Is Web Design Dead?

It doesn't take much visual discernment to realize that Web sites have all begun to look alike. You know what I’m talking about: a big hero image spans the page, three little boxes focus on what the company does or sells, while fancy visual pyrotechnics make the site seem three-dimensional (personally, I find this difficult to navigate). Often times when you land on a page, a video begins to play silently in the background. Web sites have become very horizontal, very visual, and really light on words.

I wish I had a dollar for every cookie-cutter Web site I've seen only this week.

There was a time in my design career when I would've been upset by such blatant conformity. However,  as I've gotten older and wiser I have come to see merit in following trends. Trends breed familiarity which is both a strength and a weakness. The visitor is comfortable on a site because they’ve seen the layout before (good), but they are later unsure where to find particular content since all sites look the same (bad).

I'm going to side with the need for a different direction in the way Web sites look, if only for differentiation. I feel that if a Web site is attractive, engaging, intuitive and easy to use, there will be less need for conformity and look and feel. That said, when it comes to Web design, designers should function more as communicators than as artists. After all, design is whatever you do in order to change behavior. In web design, you want to make people attracted to the website. You want them to feel comfortable being there, to find what they need to find and learn what they need to learn. And if you can do it in an aesthetically pleasing way, that differentiates your website from all the rest, you are well on your way to a successful design.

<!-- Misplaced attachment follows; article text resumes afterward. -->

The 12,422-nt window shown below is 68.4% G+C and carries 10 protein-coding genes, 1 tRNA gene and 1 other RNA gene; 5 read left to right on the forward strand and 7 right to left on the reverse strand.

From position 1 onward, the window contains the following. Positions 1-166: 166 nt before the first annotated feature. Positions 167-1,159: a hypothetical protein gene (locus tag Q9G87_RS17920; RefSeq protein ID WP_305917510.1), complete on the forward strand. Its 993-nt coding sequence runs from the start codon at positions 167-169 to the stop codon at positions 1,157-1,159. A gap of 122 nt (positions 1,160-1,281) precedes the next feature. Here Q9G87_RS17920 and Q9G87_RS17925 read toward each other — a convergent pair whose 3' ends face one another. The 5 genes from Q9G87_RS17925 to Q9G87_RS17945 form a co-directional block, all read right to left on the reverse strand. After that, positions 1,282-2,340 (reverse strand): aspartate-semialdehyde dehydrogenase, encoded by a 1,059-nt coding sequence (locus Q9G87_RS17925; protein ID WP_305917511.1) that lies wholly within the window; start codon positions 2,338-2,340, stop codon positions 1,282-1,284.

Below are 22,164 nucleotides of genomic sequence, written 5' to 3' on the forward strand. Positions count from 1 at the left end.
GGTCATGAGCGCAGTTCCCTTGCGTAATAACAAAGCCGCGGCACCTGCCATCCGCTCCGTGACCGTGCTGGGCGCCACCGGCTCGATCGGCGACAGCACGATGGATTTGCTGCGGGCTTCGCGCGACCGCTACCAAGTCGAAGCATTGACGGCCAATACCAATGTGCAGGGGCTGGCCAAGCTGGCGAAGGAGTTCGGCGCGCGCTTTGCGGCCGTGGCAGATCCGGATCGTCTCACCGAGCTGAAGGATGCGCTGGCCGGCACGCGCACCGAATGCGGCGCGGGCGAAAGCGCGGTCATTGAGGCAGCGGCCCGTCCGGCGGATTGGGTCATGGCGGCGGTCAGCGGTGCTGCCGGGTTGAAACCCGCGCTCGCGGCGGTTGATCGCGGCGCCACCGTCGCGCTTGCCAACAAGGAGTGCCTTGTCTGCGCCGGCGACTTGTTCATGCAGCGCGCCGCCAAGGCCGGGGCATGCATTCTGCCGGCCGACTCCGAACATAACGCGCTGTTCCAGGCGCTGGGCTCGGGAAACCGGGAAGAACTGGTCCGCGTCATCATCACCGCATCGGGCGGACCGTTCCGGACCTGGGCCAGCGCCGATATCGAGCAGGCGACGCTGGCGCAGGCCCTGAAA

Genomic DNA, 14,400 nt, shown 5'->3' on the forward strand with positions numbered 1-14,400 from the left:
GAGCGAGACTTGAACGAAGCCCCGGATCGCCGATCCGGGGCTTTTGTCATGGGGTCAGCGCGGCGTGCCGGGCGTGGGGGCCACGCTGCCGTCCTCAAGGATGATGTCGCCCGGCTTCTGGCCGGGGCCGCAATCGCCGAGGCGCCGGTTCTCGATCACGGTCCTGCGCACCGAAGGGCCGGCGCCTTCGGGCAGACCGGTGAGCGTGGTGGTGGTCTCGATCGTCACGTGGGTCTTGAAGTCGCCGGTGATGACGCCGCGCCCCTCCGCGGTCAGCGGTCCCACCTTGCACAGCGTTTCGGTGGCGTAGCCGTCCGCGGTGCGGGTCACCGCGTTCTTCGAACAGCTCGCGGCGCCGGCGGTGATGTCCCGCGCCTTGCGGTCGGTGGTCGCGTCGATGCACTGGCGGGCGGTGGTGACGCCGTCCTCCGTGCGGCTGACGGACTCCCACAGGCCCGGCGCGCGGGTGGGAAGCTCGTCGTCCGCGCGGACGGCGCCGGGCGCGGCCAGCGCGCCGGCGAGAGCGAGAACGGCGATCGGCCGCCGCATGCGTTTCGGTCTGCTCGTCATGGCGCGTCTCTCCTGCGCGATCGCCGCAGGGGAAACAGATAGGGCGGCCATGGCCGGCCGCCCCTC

The bottom line is that web design is not dead, it is just evolving like the Web and its technology. That said, here are some things to keep in mind as your website evolves:

  1. Be true to your brand, in look, feel, and personality. Will visitors get the right impression of your brand by being on your website?
  2. Be different than your competition, eliminate any confusion.
  3. Make sure the navigation, images, and words are intuitive, provocative, and engaging.
  4. Keep it simple.
 

Remember, design changes behavior.

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